Take the 2-minute tour ×
Physics Stack Exchange is a question and answer site for active researchers, academics and students of physics. It's 100% free, no registration required.

Why does production of white light using a LED require combining a short wavelength LED such as blue or UV, and a yellow phosphor coating?

Why can't a single LED produce pure white light?

share|improve this question
    
They can, if they are coated with the appropriate sized quantum dots: en.wikipedia.org/wiki/Quantum_dot –  alexsaintx Feb 17 at 17:38
    
That sounds like it's the package that's producing white light, not the diode itself. –  David Richerby Feb 17 at 18:56
add comment

4 Answers 4

up vote 16 down vote accepted

White light does not have a single frequency, it is a mixture of all of the colors. Similarly pink does not have a single frequency it is a mixture of red with white i.e. white with extra red.

If the color does not appear in the color spectrum (rainbow) then it is not a single frequency but a mixture of different frequencies.

In an LED light is produced by an electron dropping from an excited state to a relaxed energy state which produces a light of a given energy (frequency) however all of the light is going to be of the same color since the bandgap (energy difference) is going to be the same for all of the electrons.

It is possible (see here) to put three different LEDs on one chip corresponding to Red Green and Blue. This produces the effect of a white light. But is not truly white since it only contains Red Green and Blue and no Orange Yellow or Violet / purple.

Your computer screen cannot produce true whites either for the same reason. If you see yellow on your computer screen, there is not light of the frequency yellow only the right amount of Red Green and Blue to convince your eyes nerves to fire the same as if it were a true yellow frequency.

share|improve this answer
    
very good for beginner level like me.Thankyou very much –  violet kiwi Feb 17 at 14:39
3  
Colors are described using the way our eyes and brains interpret them. To call red+green+blue in proportions that look white to humans "not truly white" is inaccurate or at best misleading, I think. All white is made up of a mix of colors; whether this is from a black body source, or red green and blue, or some other wavelengths is rarely relevant. –  Tim S. Feb 17 at 18:59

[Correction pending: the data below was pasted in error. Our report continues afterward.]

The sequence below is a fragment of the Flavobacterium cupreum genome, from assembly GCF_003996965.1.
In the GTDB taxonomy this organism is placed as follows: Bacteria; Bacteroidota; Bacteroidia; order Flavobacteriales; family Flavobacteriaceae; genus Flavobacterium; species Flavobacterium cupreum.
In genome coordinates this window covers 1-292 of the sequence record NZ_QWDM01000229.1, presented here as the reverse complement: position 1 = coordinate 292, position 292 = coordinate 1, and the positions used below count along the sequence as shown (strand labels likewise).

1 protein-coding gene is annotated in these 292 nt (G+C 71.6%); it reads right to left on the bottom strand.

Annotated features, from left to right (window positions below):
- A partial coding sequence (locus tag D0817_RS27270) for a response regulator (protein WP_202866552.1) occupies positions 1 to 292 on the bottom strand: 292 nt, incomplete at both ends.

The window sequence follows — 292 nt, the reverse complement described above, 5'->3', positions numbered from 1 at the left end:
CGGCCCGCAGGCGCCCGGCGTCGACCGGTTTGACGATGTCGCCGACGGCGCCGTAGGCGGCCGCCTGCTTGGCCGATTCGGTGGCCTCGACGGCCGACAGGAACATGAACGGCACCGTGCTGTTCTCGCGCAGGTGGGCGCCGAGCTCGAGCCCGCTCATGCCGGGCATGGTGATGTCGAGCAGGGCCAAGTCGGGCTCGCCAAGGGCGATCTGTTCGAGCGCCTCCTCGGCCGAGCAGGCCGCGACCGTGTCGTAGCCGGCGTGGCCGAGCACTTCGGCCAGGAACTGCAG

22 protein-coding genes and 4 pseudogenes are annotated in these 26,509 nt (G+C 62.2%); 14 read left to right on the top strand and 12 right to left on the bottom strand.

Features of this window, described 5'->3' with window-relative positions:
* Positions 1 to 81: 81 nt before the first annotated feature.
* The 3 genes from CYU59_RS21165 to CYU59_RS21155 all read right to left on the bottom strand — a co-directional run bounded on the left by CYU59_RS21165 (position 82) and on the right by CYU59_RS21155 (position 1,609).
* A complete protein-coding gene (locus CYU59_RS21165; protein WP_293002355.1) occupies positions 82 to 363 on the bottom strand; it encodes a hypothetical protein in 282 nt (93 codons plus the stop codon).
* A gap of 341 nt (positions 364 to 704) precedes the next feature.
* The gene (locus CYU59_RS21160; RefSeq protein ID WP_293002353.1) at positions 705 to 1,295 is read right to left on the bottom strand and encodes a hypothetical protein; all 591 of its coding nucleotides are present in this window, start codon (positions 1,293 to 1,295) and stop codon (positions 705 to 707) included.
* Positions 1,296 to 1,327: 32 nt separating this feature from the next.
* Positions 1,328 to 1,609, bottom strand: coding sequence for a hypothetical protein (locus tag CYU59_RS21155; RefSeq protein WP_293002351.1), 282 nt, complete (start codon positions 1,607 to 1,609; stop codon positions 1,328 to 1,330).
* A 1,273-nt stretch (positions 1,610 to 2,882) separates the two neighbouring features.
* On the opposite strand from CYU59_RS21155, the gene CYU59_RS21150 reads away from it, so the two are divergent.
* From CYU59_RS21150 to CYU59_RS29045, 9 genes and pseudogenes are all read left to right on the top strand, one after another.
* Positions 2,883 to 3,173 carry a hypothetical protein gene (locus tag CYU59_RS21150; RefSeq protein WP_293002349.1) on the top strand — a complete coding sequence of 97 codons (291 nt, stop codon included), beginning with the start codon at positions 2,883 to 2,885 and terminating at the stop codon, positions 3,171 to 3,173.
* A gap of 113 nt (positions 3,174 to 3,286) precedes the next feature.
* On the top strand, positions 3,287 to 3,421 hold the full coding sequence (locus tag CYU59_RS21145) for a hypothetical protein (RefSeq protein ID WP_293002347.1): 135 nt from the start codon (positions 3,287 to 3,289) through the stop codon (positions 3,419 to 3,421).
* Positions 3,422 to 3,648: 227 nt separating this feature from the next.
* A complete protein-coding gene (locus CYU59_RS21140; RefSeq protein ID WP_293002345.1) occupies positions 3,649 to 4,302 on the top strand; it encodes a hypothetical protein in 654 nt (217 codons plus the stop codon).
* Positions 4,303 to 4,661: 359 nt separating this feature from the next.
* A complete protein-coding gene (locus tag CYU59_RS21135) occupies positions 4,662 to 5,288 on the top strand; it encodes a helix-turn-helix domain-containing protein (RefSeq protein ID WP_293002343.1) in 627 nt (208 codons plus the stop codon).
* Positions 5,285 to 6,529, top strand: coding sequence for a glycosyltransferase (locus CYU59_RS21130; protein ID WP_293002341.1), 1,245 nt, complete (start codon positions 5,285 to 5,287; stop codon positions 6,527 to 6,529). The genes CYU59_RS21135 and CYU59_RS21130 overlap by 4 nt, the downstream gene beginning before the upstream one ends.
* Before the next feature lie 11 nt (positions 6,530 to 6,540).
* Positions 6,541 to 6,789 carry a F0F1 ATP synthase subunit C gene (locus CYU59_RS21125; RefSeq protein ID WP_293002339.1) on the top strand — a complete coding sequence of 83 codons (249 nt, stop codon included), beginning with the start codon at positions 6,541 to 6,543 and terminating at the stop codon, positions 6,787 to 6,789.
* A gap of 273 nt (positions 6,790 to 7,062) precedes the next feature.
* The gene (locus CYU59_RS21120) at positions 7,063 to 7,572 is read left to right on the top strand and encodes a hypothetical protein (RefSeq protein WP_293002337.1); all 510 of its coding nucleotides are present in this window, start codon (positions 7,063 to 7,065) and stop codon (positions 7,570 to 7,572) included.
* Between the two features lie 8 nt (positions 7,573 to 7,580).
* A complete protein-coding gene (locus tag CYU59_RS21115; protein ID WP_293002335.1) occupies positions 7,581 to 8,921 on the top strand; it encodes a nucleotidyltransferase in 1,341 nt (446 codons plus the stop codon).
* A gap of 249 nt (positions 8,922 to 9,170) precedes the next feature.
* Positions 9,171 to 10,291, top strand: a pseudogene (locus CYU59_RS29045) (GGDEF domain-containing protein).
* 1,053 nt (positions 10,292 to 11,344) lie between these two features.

4  
@TimS.: If light is directly stimulating a person's eyes, any combinations of wavelengths which appear "white" may be considered indistinguishable. If, however, the light is shining on or through other objects, the set of wavelengths comprising it may affect the appearance of those objects. For example, a red object illuminated with a mixture of red, green, and blue light will appear red; such an object illuminated with a mixture of monochromatic yellow and blue light would appear dull yellow. –  supercat Feb 17 at 19:47
add comment

At its heart, an LED is a diode fabricated out of semiconducting materials. There are fixed bandgaps for a given material (or mixture of materials at a given ratio), so only certain energy states are available. This means only certain wavelengths of light can be generated, since wavelength is a function of photon energy.
In theory, if you could design some diode which had three different bandgaps, you could produce, perhaps, Red, Green, and Blue output to achieve apparent white light. In practice, I doubt this is achievable. You could build close-packed clusters of RGB diodes -- think LED television sets-- but I believe the color-temperature and efficiency of a LED + phosphor design is much better for general lighting purposes.

share|improve this answer
add comment

Actually, there is a type of LED that does directly produce white light. It was developed in the early days of blue LED development (mid 1980s) and consisted of a diode in zener breakdown and a blue lens. A diode in breakdown produces, for lack of a better word, light noise (white noise = white light). I doubt that these type of white LEDs are available today simply because they are too expensive and they consume too much power. When on, they have a forward voltage of around 7 volts (breakdown voltage) and have a "reverse" breakdown of about 0.6 volts (forward biased diode).

share|improve this answer
    
+1. I don't know about this, but I was going to comment that it's not that fundamental that LEDs must be monochromatic. (Indeed even normal ones aren't monochromatic in the sense you'd apply to lasers, lacking a resonator that stabilises the coherence.) –  leftaroundabout Feb 18 at 16:47
add comment

If we define "pure white light" as the combination of all the frequencies if the visible spectrum, then the possibility of one diode generating it, is practically nil. If we define "white light" as the combination of 3 frequencies (red, green, & blue), then we can generate it with 3 small and "closely spaced" LEDs with the appropriate color and amount. I am going to call this method the "parallel" method of generation. In theory, it should be possible to create a diode with 3 different(but appropriate) breakdown regions, on "top" of each other (serial method), to achieve the same thing. But regardless of the method used, the minimum number of different frequencies required to produce "white light," is three.

So, to sum up, white light requires a minimum of 3 different frequencies, a given diode breakdown region can only produce one frequency, therefore white light can not be produced by a single breakdown region (single LED)!

share|improve this answer
add comment

Your Answer

 
discard

By posting your answer, you agree to the privacy policy and terms of service.

Not the answer you're looking for? Browse other questions tagged or ask your own question.